There’s this undercurrent of global culture that praises the movers and shakers of the world. People look to Jeff Bezos and Elon Musk. They look to the super-elite. The reality is nothing gets done without the skills and the knowledge of the people on the ground. The pipes don’t work, the lights don’t flicker, and the structure fails without the men and women who dedicate their lives to their craft.
One such craft is metalworking. The ability to conceptualize, form, shape, and use the forged pieces of molten Earth as an end product for something bigger is, without a doubt, the core of our modern world. The ore and its supply ushered in the technological age. Without it, we’re centuries behind. Metalwork is, to this day, extremely important. It’s one of those professions that will not depreciate. It doesn’t matter if you’re a lifelong professional or a new hire, there’s always something new you can learn. If you’re looking to expand your knowledge or hone your skills in metalworking, here are a few effective tips.
Brush Up On Maintenance
You may know the machines you work with like the back of your hand. That doesn’t mean you shouldn’t brush up on maintenance and care. When you put your nose to the grindstone and get the tasks done, you invariably put some wear and tear on the tools that you’re working with. Since we’re not in an iron forge with a hammer and a kiln, it’s important to keep up with parts, too. It’s all well and good until we need to turn and mill metal parts on short notice. General upkeep and familiarity are good. It’s part of proper quality assurance. So to acquainted, or reacquainted, with your machines. It does not hurt to do a once-over read on the manual. It may be boring, but it’s a good idea. Check the parts and maintenance logs. Make sure that you can put out the best work with the best conditions you can facilitate.
Adopt New Technologies
Adopting new technologies is another way to get better at metalworking. Fabricating is what makes modern tech move forward. There is no new model or cool product without fabricating. But what does improve is the techniques and the technologies used. Don’t be the only person stuck to old ways of thinking. Adapt, just like in any other industry. If there’s a means that completely contradicts your process, be open to letting some of that in. If there’s a detail you’ve noticed impedes on production, cut it out. The dirty secret is that there’s a lot of room for improvement in a lot of manufacturing and fabricating. Most professionals are set in their ways and avoid change. The ones that do ultimately get better, more confident, and attract better business.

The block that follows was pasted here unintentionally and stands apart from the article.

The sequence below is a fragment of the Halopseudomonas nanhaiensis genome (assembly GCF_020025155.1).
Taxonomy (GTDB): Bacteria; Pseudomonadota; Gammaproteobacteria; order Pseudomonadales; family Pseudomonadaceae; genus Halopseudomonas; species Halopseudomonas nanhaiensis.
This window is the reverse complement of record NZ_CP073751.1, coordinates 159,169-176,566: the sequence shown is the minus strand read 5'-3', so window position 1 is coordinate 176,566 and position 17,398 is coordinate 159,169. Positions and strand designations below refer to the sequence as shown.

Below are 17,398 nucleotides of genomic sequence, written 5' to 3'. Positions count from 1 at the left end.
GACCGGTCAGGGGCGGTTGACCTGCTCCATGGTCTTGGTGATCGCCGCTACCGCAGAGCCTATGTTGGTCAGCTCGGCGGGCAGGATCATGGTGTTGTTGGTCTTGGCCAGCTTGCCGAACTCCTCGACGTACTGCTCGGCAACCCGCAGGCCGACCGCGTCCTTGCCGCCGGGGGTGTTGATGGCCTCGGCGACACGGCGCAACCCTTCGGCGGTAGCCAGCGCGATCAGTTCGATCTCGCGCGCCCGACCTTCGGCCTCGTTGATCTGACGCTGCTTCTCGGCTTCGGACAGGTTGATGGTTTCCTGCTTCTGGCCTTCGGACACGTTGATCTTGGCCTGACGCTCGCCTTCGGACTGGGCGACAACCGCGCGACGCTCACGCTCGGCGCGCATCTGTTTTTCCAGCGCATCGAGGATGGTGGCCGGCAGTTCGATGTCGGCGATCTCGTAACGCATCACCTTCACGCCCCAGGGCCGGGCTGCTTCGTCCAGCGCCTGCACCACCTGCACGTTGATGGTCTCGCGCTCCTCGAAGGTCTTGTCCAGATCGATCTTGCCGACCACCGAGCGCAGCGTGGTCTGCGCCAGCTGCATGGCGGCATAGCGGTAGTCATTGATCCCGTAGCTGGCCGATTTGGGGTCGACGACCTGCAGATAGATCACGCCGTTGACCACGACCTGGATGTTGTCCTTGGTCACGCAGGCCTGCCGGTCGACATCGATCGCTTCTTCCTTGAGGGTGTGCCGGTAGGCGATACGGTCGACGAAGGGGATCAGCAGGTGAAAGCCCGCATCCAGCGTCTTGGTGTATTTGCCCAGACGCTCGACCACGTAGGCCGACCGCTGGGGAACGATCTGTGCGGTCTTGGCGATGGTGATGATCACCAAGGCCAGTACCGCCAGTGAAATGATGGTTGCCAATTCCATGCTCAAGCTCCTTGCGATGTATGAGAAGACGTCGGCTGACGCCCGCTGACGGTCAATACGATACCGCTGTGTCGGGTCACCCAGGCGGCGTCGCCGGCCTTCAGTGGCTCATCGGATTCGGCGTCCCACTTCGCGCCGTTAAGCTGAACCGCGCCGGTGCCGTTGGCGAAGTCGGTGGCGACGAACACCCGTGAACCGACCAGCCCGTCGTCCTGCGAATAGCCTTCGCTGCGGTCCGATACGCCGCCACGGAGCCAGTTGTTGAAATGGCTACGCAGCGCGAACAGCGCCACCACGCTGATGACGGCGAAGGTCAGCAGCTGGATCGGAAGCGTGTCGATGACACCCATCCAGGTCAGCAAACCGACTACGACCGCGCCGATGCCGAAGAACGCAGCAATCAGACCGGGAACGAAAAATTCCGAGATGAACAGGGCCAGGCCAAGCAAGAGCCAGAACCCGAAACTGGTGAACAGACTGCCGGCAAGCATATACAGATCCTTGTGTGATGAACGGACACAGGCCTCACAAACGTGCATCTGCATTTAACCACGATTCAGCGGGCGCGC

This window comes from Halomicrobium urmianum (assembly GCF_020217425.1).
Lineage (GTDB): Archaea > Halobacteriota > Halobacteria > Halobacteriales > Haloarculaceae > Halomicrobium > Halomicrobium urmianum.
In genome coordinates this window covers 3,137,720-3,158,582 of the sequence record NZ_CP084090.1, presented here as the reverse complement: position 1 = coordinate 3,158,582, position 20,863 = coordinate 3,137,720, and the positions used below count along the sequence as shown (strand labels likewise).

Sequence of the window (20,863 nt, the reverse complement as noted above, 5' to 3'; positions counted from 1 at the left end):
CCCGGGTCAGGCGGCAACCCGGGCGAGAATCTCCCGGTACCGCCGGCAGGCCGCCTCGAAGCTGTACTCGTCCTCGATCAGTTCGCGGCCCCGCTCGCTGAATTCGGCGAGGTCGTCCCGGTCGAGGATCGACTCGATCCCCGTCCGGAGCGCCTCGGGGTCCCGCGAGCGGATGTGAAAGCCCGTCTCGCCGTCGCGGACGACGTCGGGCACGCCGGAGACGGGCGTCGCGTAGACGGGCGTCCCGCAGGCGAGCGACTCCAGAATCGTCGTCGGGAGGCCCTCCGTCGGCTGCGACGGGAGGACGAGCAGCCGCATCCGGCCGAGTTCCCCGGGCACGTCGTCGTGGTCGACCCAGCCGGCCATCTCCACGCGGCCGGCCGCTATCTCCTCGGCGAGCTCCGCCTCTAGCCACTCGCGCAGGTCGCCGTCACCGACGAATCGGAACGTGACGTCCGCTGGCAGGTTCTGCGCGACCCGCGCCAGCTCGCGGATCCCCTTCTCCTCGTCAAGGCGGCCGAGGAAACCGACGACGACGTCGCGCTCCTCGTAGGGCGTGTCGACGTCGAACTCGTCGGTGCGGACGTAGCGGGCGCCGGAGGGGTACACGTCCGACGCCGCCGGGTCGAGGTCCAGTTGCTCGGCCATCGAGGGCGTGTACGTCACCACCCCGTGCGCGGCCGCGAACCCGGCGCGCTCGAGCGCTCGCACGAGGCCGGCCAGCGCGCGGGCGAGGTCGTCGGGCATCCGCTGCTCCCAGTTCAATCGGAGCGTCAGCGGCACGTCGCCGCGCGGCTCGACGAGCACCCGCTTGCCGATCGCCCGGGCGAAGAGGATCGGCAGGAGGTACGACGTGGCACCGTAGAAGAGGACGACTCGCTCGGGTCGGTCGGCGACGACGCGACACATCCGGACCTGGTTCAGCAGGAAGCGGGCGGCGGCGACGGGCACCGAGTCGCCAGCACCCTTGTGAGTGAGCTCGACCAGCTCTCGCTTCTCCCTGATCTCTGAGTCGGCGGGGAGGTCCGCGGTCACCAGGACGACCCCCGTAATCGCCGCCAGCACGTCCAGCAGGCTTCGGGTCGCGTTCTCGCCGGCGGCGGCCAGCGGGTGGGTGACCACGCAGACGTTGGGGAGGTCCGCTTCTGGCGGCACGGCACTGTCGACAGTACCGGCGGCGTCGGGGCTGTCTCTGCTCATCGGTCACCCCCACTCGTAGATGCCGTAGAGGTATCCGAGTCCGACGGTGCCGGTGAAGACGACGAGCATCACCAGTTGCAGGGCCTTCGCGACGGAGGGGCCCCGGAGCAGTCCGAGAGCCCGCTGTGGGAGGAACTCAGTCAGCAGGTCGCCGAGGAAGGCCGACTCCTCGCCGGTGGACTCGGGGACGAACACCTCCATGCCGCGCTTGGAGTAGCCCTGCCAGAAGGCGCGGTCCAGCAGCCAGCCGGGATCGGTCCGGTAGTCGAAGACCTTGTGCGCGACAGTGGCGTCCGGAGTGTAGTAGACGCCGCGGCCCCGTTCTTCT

People fawn over the lean/6sigma model of manufacturing. Yes, it’s important to keep things down to a predictable and quality assured science. But the belt thing is pretty odd. It reeks of Silicon Valley babble. That’s not to say the principles should not be followed. They absolutely can. But there are ways you can adopt them without the terminology. Simply put, you should know what the client is looking for and strive to get it done as simply as possible with virtually no waste. What’s the biggest thing clients are looking for these days? Lower cost and minimal lead time. How does one achieve that? Shorten setups. When you’re setting up, you need to have the software and the tooling to get things done as quickly as possible. Quick-change tooling on a press brake and turret punches, for example, can be outfitted with software that allows one to maintain precision—even in beginners. In terms of being a “better” metalworker, it will certainly seem like that to your clients.
Keep In Touch With The Old
Even with the advancements in technology, there is value in the older ways. There is so much to be learned when you do things with a more manual approach. Semi-automated means and less detailed software can be used on projects and jobs that don’t have the same sense of urgency as the others. Keep yourself knowledgeable the same way a doctor keeps a clinical eye. Don’t rely too heavily on new tech. Use them. Assure your clients you have them. But when push comes to shove, you should be able to work under the harshest conditions. That means without the new bells and whistles.
Getting better at metalworking is part of an ongoing pursuit of excellence in the field. It’s part of being a better worker in general. If you apply the principles above and keep these words in mind, there’s no doubt you’ll improve. Stay strong. Stay hungry.